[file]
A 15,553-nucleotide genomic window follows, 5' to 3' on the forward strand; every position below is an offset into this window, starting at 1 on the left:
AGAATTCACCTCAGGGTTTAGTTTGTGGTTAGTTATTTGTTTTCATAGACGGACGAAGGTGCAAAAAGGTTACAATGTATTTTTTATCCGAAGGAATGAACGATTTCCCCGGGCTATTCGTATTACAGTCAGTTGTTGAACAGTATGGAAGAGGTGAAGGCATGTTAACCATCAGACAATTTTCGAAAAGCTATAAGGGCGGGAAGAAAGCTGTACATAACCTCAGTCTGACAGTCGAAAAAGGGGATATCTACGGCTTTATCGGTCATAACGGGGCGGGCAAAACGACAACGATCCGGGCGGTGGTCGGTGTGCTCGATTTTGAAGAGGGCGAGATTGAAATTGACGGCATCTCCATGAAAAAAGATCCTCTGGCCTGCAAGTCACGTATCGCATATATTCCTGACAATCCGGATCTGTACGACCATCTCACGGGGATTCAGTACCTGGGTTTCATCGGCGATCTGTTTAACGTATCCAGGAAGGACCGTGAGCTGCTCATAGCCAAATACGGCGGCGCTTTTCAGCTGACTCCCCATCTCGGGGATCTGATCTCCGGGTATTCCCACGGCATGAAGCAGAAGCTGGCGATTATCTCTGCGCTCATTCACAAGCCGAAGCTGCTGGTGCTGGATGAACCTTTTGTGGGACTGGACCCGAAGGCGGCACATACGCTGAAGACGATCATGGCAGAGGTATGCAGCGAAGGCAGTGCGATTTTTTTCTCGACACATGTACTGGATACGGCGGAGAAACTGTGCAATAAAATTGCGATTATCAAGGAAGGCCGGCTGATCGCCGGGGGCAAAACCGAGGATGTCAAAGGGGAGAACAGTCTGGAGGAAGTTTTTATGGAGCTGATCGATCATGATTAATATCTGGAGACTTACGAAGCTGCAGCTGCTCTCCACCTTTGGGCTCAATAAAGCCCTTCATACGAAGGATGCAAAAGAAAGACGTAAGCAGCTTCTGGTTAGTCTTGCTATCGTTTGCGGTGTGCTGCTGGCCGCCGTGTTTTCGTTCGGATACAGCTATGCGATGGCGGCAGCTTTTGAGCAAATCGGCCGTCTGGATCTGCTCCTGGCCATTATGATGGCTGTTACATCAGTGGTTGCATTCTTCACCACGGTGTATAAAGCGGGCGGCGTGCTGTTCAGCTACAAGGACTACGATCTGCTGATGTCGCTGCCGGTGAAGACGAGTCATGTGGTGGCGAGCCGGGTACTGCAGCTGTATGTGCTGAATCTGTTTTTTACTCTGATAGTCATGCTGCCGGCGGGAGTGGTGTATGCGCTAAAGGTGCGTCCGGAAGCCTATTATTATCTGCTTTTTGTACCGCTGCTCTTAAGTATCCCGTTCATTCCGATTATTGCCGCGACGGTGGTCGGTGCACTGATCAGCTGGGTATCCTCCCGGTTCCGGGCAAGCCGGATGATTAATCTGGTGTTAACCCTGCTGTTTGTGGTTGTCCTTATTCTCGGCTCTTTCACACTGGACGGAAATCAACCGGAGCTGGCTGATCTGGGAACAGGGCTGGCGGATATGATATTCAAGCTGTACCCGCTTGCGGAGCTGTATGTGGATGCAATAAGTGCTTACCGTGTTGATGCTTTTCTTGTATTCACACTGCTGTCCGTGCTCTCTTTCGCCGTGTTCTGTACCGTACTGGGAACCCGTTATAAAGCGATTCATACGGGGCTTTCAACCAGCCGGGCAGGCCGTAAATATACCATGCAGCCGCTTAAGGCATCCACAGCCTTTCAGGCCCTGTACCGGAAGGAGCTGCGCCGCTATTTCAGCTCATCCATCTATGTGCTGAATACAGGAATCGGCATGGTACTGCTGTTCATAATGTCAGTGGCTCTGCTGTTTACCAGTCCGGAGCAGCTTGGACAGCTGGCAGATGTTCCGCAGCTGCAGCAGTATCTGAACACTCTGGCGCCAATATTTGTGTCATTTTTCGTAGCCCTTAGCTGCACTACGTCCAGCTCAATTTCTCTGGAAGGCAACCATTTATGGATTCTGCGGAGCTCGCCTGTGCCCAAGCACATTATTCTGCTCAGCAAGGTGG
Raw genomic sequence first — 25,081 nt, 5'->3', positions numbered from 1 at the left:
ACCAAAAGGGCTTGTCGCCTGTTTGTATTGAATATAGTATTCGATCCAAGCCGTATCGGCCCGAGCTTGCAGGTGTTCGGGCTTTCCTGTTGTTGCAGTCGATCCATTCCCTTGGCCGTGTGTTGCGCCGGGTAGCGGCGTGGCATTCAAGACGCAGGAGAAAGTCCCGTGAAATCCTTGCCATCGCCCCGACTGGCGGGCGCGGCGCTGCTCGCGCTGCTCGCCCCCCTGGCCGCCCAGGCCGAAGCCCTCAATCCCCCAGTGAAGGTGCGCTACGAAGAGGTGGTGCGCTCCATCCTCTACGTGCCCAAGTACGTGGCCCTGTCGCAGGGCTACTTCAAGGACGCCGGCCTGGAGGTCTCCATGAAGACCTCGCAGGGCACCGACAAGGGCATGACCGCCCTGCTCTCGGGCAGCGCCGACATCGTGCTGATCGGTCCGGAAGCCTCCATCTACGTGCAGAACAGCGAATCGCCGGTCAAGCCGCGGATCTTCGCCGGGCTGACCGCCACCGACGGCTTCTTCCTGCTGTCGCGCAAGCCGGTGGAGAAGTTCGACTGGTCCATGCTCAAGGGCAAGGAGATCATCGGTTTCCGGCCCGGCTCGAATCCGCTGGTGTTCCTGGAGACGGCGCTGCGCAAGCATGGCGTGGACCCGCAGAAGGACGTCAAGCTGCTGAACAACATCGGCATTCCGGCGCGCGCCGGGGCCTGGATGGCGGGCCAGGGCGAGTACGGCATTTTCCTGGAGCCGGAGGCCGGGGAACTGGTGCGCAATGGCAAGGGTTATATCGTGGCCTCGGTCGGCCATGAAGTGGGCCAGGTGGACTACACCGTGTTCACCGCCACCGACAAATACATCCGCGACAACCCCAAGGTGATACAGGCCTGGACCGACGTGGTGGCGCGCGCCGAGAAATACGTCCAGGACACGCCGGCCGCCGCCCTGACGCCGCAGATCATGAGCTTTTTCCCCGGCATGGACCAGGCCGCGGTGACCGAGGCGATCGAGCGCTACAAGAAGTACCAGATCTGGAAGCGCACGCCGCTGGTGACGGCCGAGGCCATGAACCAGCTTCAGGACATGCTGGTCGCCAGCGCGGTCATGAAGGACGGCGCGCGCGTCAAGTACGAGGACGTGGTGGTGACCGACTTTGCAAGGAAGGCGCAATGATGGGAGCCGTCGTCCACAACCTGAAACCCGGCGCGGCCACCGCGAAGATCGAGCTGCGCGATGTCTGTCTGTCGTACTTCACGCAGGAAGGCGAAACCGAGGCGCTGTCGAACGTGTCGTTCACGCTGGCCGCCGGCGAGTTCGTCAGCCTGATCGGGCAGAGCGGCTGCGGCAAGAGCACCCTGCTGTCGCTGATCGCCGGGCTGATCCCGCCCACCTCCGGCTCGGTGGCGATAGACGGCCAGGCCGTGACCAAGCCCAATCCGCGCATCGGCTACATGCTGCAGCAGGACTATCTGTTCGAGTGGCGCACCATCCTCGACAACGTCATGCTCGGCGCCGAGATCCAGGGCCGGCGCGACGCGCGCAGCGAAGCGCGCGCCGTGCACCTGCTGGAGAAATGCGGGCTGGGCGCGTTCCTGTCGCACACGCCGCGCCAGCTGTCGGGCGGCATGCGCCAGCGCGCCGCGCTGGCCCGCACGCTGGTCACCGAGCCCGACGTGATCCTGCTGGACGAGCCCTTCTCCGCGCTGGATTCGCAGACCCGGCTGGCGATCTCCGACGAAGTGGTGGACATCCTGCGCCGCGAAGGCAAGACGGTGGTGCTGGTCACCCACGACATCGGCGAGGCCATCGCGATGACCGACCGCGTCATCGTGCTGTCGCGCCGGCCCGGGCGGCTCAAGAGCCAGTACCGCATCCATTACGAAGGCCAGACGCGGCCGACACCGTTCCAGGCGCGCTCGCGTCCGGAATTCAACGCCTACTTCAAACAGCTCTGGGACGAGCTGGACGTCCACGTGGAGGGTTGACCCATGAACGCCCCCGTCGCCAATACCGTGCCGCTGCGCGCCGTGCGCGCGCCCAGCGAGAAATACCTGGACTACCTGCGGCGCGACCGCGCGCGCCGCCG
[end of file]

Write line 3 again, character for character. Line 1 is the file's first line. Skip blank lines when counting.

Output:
Raw genomic sequence first — 25,081 nt, 5'->3', positions numbered from 1 at the left: